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Sunday, June 2, 2013

I did it...

     I did it, I did it, I did it!, What did I "did", you ask?
     I went an got myself a pasta roller, and now I don't know why I waited so long. My new love is my hand crank pasta roller--bought under the guise of a "modeling clay" roller in the craft section of Ebay. This thing is the bomb--no understatement here. the Pasta rolls out into beautiful thin elastic strips that cook up tender in minutes and hold onto the---okay, I confess, homemade Alfredo sauce in a way I have NEVER had Alfredo sauce hold up.
     I used my usual recipe: 3 cup of flour to 3 eggs, 1-1/2 teaspoons of salt, 3 teaspoons of olive oil, and up to 6 Tablespoons of water mixed to a tight dough consistency in the Kitchen Aid stand mixer. That makes plenty of pasta for a family of 5-6 big eaters, especially if you pair the meal with homemade fresh Italian bread and a salad of lettuces tomatoes, cucumbers, onions, grated parmesan cheese and olives, with fresh mixed Italian dressing made with extra virgin olive oil and a good red wine or balsamic vinegar, a bit of salt, some parsley, oregano, basil, garlic, and hot pepper flakes.
      Let the dough rest 30 minutes, then working with 1/8th of the dough at a time, press it into a flatish piece that will fit into the widest setting of the roller machine. Roll it out, turn the dough, and reduce the thickness of the roller, and pass it through the roller =several times skipping a thickness or two every successive pas through. i went down to #2. then with a sharp pizza cutter, cut the fettuccine noodles as wide as you like--I do about 5/8 th's of an inch--we like them wide. Remove the strands to a drying rack---I use my cake cooling racks propped up and use as many rungs as I can and let the strands dry for anywhere from 1/2 hour to several hours.  They never dry out like the ones you buy in a box in the pasta aisle, and if you are not going to use them on the same day they do need to be refrigerated.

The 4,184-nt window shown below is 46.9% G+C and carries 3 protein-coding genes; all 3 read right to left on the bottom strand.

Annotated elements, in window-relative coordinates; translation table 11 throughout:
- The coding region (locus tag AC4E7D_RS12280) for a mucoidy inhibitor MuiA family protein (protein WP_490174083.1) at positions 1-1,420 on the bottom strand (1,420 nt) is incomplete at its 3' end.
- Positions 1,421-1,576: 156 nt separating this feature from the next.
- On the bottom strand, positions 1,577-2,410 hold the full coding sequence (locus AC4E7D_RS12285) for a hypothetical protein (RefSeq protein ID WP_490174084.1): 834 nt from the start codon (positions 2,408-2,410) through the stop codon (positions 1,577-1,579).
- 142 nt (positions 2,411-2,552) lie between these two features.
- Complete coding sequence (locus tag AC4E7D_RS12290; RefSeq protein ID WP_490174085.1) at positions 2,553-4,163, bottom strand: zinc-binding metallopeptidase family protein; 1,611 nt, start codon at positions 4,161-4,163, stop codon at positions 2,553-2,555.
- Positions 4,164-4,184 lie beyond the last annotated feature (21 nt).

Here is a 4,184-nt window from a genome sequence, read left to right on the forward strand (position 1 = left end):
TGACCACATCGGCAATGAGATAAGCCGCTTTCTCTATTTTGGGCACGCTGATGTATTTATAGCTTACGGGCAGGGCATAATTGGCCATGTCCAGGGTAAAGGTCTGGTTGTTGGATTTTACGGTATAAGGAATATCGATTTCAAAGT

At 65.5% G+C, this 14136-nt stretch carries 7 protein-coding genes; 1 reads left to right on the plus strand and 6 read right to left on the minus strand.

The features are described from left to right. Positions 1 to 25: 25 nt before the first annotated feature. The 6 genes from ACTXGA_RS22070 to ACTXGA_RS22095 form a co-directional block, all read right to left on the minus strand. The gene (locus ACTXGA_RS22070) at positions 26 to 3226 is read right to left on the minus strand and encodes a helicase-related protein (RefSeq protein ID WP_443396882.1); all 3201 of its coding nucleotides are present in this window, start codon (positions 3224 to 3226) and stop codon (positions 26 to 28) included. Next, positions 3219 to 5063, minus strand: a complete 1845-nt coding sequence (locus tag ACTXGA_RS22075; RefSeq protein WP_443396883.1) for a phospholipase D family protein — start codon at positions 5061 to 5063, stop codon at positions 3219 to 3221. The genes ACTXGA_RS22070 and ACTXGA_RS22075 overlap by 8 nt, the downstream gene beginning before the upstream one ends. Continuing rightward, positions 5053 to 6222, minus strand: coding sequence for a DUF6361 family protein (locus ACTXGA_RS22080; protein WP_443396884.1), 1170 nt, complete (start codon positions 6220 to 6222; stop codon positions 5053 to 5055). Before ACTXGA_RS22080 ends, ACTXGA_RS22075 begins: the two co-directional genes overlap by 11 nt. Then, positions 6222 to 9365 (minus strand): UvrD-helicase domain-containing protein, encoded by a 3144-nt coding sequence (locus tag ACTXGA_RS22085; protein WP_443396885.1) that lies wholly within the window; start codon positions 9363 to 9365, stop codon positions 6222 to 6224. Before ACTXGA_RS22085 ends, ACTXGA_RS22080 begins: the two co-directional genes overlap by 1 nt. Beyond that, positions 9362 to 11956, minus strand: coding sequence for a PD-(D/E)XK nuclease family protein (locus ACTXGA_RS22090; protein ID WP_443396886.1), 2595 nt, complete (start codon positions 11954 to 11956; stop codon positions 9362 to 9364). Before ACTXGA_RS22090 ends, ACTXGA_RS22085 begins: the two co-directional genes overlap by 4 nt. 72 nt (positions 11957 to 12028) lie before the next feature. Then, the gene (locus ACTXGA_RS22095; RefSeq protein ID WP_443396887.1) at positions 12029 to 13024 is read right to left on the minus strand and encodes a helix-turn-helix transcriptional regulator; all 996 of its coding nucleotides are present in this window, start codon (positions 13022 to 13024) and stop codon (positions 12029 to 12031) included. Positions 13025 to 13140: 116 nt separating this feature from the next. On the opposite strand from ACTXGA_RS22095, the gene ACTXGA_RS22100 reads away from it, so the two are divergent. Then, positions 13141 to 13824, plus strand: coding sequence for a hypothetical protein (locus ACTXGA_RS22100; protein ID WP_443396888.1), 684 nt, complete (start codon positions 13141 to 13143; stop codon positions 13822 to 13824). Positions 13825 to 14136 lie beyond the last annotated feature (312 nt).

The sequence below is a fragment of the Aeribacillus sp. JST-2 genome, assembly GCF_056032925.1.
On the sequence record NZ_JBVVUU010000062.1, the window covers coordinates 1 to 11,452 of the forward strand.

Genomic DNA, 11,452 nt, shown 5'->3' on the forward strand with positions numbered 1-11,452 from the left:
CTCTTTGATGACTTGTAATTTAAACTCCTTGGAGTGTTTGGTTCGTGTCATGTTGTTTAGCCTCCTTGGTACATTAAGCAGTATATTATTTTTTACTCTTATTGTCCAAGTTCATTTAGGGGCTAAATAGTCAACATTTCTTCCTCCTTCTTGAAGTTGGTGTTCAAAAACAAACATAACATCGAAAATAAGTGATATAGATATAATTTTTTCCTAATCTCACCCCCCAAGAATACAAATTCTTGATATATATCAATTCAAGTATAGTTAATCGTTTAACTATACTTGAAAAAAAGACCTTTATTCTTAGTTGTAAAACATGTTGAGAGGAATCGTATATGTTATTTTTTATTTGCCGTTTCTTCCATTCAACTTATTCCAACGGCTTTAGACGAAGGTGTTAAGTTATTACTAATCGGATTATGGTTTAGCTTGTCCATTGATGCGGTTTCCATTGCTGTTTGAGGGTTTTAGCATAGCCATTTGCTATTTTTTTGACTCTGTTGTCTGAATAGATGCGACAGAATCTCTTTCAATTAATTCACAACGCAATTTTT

To cook the noodles, boil 8 quarts of water with 1 teaspoon to 1 tablespoon of salt. YOU MUST USE AT LEAST THE 1 TEASPOON OF SALT in order to get any taste out of that pasta--all pasta for that matter. So use the 1 teaspoon--go ahead-measure it- and trust me.
     Fresh pasta does not take as long as the dried box pastas, and when it starts floating to the top of the water it is generally done. Always test it, however, and you are going for an ''al dente" slight bite to it--you do not want this mushy.
     The number 3 son helped with the rolling of the dough. It can get pretty long, and you need to feed the dough, and catch it to guide it out to the counter top all while turning the crank. You really need three hands, so having a partner in crime works wonderfully. It is also a great way to have a child assist in the preparation. Sometimes little helping jobs like that can spawn an interest in cooking, and then, who knows, maybe the next generation will begin to get interested in cooking and preserving family traditions and their heritage? It cold happen. I am attempting to plant the seeds in my boys--just don't tell them, okay?

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